Lower LDL levels in difficult-to-treat hypercholesterolemic patients with new agent


News - Sep. 1, 2014

Efficacy and safety of alirocumab in high cardiovascular risk patients with inadequately controlled hypercholesterolaemia on maximally tolerated daily statin: results from the ODYSSEY COMBO II study

Presented at ESC Congress 2014 by: Christopher Paul CANNON (Boston, US)

Efficacy and safety of alirocumab in patients with heterozygous familial hypercholesterolaemia not adequately controlled with current lipid-lowering therapy: results of ODYSSEY FH I and FH II studies

Presented at ESC Congress 2014 by: Michel FARNIER (Dijon, FR)


Statin treatment significantly reduces cardiovascular risk in people with high LDL cholesterol levels. An important question since a long time has been if this risk reduction is the result of the LDL-lowering, or of statins per se. Despite the great progress made with lipid-lowering agents, a significant residual cardiovascular risk however remains.
Alirocumab is a monoclonal antibody directed against PCSK9, which is tested for its ability to further lower LDL-C levels in addition to existing treatment. About 10 years ago, PCSK9 has been discovered as a gene that importantly influences the LDL level and CV. People with PCSK9 loss-of-function mutations have a very low CV risk, which is the rationale to develop PCSK9 inhibitors. The ODYSSEY clinical trial program evaluates alirocumab in addition to standard lipid-lowering therapy in patients with heterozygous familial hypercholesterolemia (HeFH, trials ODYSSEY FH I, FH II and HIGH FH) or patients with high or very high CV risk (trials ODYSSEY COMBO I, COMBO II OPTIONS I, II and LONG TERM OPTIONS). The ODYSSEY COMBO II, and FH I and FH II were presented immediately after each other and jointly discussed.
ODYSSEY COMBO II is a randomized, double-blind, parallel-group study comparing alirocumab with ezetimibe in patients at high cardiovascular risk with hypercholesterolemia not adequately controlled with statin therapy. Decrease in LDL-C levels was analyzed after 24 weeks of treatment with alirocumab or ezetimibe, in addition to statin therapy.
The ODYSSEY FH I and FH II evaluated the efficacy (LDL-C reduction) and safety of 24 weeks alirocumab vs. placebo in addition to lipid-lowering therapy in patients with heterozygous familial hypercholesterolemia (HeFH) not adequately controlled with lipid-lowering treatment.

Main results

  • After 24 weeks, a reduction in LDL-C of 50.6% was seen with alirocumab, and 20.7% with ezetimibe, both in addition to maximum tolerated statin treatment (LS mean difference (SE) vs. ezetimibe: -29.8% (2.3) P <0.001).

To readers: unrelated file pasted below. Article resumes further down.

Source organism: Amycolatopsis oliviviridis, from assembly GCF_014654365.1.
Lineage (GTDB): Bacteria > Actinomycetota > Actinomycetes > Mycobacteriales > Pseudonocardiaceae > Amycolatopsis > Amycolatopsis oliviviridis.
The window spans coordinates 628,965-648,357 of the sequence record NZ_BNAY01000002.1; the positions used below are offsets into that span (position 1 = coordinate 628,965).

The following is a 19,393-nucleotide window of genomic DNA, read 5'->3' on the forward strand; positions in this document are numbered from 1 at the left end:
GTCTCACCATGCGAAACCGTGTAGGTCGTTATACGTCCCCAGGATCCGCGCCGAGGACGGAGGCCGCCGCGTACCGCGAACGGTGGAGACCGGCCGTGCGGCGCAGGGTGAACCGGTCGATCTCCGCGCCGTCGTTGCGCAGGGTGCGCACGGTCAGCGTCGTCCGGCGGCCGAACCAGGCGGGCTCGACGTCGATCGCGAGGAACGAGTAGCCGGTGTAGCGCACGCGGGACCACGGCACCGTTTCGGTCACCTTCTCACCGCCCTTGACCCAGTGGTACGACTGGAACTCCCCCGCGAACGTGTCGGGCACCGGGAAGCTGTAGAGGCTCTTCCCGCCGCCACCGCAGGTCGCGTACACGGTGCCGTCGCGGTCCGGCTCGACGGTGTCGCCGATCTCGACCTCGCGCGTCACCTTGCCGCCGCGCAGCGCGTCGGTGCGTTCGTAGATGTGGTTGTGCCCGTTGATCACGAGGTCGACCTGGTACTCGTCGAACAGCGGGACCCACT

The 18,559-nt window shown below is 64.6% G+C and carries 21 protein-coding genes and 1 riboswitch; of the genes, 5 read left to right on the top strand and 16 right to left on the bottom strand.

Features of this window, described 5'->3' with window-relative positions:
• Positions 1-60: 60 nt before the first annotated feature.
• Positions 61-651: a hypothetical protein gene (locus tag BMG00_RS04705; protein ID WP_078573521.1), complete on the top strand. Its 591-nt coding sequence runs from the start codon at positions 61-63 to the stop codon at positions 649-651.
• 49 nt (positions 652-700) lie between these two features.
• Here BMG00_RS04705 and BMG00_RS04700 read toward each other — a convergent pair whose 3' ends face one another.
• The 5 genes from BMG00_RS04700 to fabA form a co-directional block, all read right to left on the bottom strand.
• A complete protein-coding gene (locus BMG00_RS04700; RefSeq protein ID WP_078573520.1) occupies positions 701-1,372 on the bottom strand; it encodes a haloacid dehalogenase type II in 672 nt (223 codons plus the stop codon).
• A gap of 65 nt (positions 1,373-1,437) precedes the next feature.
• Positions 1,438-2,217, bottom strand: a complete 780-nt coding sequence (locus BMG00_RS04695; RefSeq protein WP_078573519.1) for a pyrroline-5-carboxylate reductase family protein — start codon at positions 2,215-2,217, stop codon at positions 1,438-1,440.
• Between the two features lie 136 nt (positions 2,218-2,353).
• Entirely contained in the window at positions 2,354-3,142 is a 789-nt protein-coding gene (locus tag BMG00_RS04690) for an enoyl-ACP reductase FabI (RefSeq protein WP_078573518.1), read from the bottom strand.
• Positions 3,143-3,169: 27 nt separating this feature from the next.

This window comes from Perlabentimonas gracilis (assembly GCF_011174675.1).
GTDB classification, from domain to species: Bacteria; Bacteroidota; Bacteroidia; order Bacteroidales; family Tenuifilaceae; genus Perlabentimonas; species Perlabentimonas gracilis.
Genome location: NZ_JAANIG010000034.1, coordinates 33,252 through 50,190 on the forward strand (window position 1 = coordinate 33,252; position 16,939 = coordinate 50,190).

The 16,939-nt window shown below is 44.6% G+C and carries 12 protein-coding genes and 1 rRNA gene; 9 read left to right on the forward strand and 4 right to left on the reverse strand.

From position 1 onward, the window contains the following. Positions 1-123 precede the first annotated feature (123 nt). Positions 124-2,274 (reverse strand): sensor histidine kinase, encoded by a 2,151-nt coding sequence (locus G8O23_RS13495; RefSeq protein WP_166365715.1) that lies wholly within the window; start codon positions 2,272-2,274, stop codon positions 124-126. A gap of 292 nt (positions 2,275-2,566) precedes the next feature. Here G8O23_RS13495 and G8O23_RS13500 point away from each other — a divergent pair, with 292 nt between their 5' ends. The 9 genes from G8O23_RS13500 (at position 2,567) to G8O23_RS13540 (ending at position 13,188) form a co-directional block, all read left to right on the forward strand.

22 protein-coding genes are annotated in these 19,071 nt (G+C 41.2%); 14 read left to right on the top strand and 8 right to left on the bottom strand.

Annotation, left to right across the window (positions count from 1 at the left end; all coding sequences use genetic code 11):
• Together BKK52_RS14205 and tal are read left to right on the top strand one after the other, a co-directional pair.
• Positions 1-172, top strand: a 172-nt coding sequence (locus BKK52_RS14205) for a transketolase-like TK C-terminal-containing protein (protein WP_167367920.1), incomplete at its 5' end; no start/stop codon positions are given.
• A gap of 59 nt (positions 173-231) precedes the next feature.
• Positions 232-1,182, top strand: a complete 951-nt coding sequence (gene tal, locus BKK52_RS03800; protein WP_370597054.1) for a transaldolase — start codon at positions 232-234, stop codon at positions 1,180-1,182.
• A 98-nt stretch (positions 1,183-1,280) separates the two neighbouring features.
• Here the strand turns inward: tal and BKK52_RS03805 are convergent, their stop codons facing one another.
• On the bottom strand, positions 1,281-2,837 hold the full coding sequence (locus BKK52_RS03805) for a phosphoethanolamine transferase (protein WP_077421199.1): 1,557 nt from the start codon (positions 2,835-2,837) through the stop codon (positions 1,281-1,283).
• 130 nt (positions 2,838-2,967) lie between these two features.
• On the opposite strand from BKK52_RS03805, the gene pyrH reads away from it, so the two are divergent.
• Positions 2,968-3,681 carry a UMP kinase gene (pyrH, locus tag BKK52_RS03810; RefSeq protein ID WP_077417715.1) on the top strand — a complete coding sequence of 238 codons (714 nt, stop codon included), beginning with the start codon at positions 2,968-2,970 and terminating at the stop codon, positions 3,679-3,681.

• 77% of the patients achieved LDL-C target levels, compared to 45% of the ezetimibe-treated patients.
  • 18% of patients randomized to alirocumab needed dose adjustment based on their LDL-C levels at week 12.
  • The LDL-C decrease achieved with alirocumab was stable during the 52-week follow-up.
  • 77% of the alirocumab-treated patients achieved LDL-C target levels, as compared to 45.6% of the patients in the ezetimibegroup.
  • Typical statin-related adverse events were equally seen in the treatment arms. Small numerical differences in relevant side effects were observed, like more verified CV events (4.8% vs. 3.7% in alirocumab vs. ezetimibe), more injection-site reactions (2.5% vs. 0.8% with placebo injection), less neurocognitive disorders (0.8 % vs. 1.2%), more often ALT> 3x ULN (1.7% vs. 0.4%) and creatine kinase> 3x ULN (2.8% vs. 2.5%). The alirocumab injections were generally well tolerated and compliance with self-injections was good.


  • FH I and FH II showed a LS mean difference (SE) in decline at week 24 relative to baseline LDL-C compared to placebo of -57.9% (2.7) and -51.4% (3.4), respectively.
  • Approximately 40% of patients in FH I and FH II received a higher dose at week 12.
  • At week 24, 72.2% of high-risk patients achieved the LDL target level <2:51 mmol/L (vs. 2.4% of patients on placebo), and 81.4% of patients with very high risk achieved LDL <1.81 mmol/L (vs. 11.3% on placebo).
  • The achieved LDL-C reductions were consistent for 52 weeks follow-up.
  • Adverse events were generally similar between treatment groups, with small numerical differences. 3.1% of patients on alirocumab and 3.7% of patients who received a placebo injection, discontinued treatment due to adverse events.


These ODYSSEY studies show that alirocumab results in a significant decrease in LDL-C compared to good standard therapy in patients with high CV risk because of inadequately controlled hypercholesterolemia (including HeFH patients). On alirocumab, more patients achieved LDL-C target.
Alirocumab was generally well tolerated and the number of patients who discontinued treatment due to adverse events was very low. The small numerical differences in adverse events between treatment groups are observed in different directions in the individual studies. When the four now presented studies are analyzed together, no significant differences are observed between treatment groups.
Given the effectiveness of alirocumab in addition to statins, the involved researchers consider alirocumab a promising means to further reduce the residual CV risk of statin-treated patients They recognize that LDL-C is a surrogate endpoint; but it is the best they have got at the moment. Of course we need to await the results with respect to clinical outcomes, but very likely the LDL level is also important: both aspects are important.

- Our reports are based on information made available at the ESC congress -

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